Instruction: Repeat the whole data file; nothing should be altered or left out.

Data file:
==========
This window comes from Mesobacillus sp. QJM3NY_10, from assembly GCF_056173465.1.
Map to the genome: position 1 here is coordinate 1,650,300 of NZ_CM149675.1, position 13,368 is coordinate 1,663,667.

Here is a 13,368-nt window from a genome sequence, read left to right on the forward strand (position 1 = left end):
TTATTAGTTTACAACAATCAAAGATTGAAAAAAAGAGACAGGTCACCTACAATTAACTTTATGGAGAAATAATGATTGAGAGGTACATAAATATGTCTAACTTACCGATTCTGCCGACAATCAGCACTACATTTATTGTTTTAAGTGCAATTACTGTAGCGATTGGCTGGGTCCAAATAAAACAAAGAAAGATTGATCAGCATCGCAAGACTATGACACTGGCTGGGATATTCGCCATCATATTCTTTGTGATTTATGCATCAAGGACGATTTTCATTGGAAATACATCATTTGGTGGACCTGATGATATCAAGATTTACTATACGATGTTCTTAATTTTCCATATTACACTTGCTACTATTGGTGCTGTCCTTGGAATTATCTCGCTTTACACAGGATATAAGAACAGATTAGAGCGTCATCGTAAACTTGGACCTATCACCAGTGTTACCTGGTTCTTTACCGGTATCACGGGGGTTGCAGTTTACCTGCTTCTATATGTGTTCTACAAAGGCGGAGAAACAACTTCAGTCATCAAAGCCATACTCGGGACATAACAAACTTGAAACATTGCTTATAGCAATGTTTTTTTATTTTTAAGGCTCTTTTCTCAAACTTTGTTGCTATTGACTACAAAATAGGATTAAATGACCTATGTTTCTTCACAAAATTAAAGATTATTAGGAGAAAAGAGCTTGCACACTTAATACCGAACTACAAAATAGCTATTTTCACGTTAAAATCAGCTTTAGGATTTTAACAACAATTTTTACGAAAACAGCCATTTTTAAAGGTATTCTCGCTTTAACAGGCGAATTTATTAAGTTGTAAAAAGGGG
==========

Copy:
This window comes from Mesobacillus sp. QJM3NY_10, from assembly GCF_056173465.1.
Map to the genome: position 1 here is coordinate 1,650,300 of NZ_CM149675.1, position 13,368 is coordinate 1,663,667.

Here is a 13,368-nt window from a genome sequence, read left to right on the forward strand (position 1 = left end):
TTATTAGTTTACAACAATCAAAGATTGAAAAAAAGAGACAGGTCACCTACAATTAACTTTATGGAGAAATAATGATTGAGAGGTACATAAATATGTCTAACTTACCGATTCTGCCGACAATCAGCACTACATTTATTGTTTTAAGTGCAATTACTGTAGCGATTGGCTGGGTCCAAATAAAACAAAGAAAGATTGATCAGCATCGCAAGACTATGACACTGGCTGGGATATTCGCCATCATATTCTTTGTGATTTATGCATCAAGGACGATTTTCATTGGAAATACATCATTTGGTGGACCTGATGATATCAAGATTTACTATACGATGTTCTTAATTTTCCATATTACACTTGCTACTATTGGTGCTGTCCTTGGAATTATCTCGCTTTACACAGGATATAAGAACAGATTAGAGCGTCATCGTAAACTTGGACCTATCACCAGTGTTACCTGGTTCTTTACCGGTATCACGGGGGTTGCAGTTTACCTGCTTCTATATGTGTTCTACAAAGGCGGAGAAACAACTTCAGTCATCAAAGCCATACTCGGGACATAACAAACTTGAAACATTGCTTATAGCAATGTTTTTTTATTTTTAAGGCTCTTTTCTCAAACTTTGTTGCTATTGACTACAAAATAGGATTAAATGACCTATGTTTCTTCACAAAATTAAAGATTATTAGGAGAAAAGAGCTTGCACACTTAATACCGAACTACAAAATAGCTATTTTCACGTTAAAATCAGCTTTAGGATTTTAACAACAATTTTTACGAAAACAGCCATTTTTAAAGGTATTCTCGCTTTAACAGGCGAATTTATTAAGTTGTAAAAAGGGG